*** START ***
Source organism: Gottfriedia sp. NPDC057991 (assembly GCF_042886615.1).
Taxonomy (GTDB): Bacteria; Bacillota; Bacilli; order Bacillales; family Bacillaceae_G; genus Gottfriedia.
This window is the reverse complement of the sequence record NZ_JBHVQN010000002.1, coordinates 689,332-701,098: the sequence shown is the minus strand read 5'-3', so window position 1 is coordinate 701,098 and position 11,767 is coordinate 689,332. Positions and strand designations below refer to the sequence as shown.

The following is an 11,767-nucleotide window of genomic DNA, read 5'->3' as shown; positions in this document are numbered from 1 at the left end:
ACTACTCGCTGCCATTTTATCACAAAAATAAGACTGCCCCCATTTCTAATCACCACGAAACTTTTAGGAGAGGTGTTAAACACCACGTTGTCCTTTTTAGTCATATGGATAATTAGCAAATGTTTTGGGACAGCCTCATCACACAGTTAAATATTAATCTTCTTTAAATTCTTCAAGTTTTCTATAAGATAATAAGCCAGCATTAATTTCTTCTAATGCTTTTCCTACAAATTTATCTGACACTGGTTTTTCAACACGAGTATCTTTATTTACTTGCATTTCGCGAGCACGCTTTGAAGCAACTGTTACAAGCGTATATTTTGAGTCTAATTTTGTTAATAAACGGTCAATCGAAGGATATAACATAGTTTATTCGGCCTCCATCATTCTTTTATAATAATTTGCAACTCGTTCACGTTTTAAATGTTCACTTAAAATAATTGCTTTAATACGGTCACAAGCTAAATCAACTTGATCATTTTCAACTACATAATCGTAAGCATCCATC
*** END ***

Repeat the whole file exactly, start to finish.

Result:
Source organism: Gottfriedia sp. NPDC057991 (assembly GCF_042886615.1).
Taxonomy (GTDB): Bacteria; Bacillota; Bacilli; order Bacillales; family Bacillaceae_G; genus Gottfriedia.
This window is the reverse complement of the sequence record NZ_JBHVQN010000002.1, coordinates 689,332-701,098: the sequence shown is the minus strand read 5'-3', so window position 1 is coordinate 701,098 and position 11,767 is coordinate 689,332. Positions and strand designations below refer to the sequence as shown.

The following is an 11,767-nucleotide window of genomic DNA, read 5'->3' as shown; positions in this document are numbered from 1 at the left end:
ACTACTCGCTGCCATTTTATCACAAAAATAAGACTGCCCCCATTTCTAATCACCACGAAACTTTTAGGAGAGGTGTTAAACACCACGTTGTCCTTTTTAGTCATATGGATAATTAGCAAATGTTTTGGGACAGCCTCATCACACAGTTAAATATTAATCTTCTTTAAATTCTTCAAGTTTTCTATAAGATAATAAGCCAGCATTAATTTCTTCTAATGCTTTTCCTACAAATTTATCTGACACTGGTTTTTCAACACGAGTATCTTTATTTACTTGCATTTCGCGAGCACGCTTTGAAGCAACTGTTACAAGCGTATATTTTGAGTCTAATTTTGTTAATAAACGGTCAATCGAAGGATATAACATAGTTTATTCGGCCTCCATCATTCTTTTATAATAATTTGCAACTCGTTCACGTTTTAAATGTTCACTTAAAATAATTGCTTTAATACGGTCACAAGCTAAATCAACTTGATCATTTTCAACTACATAATCGTAAGCATCCATC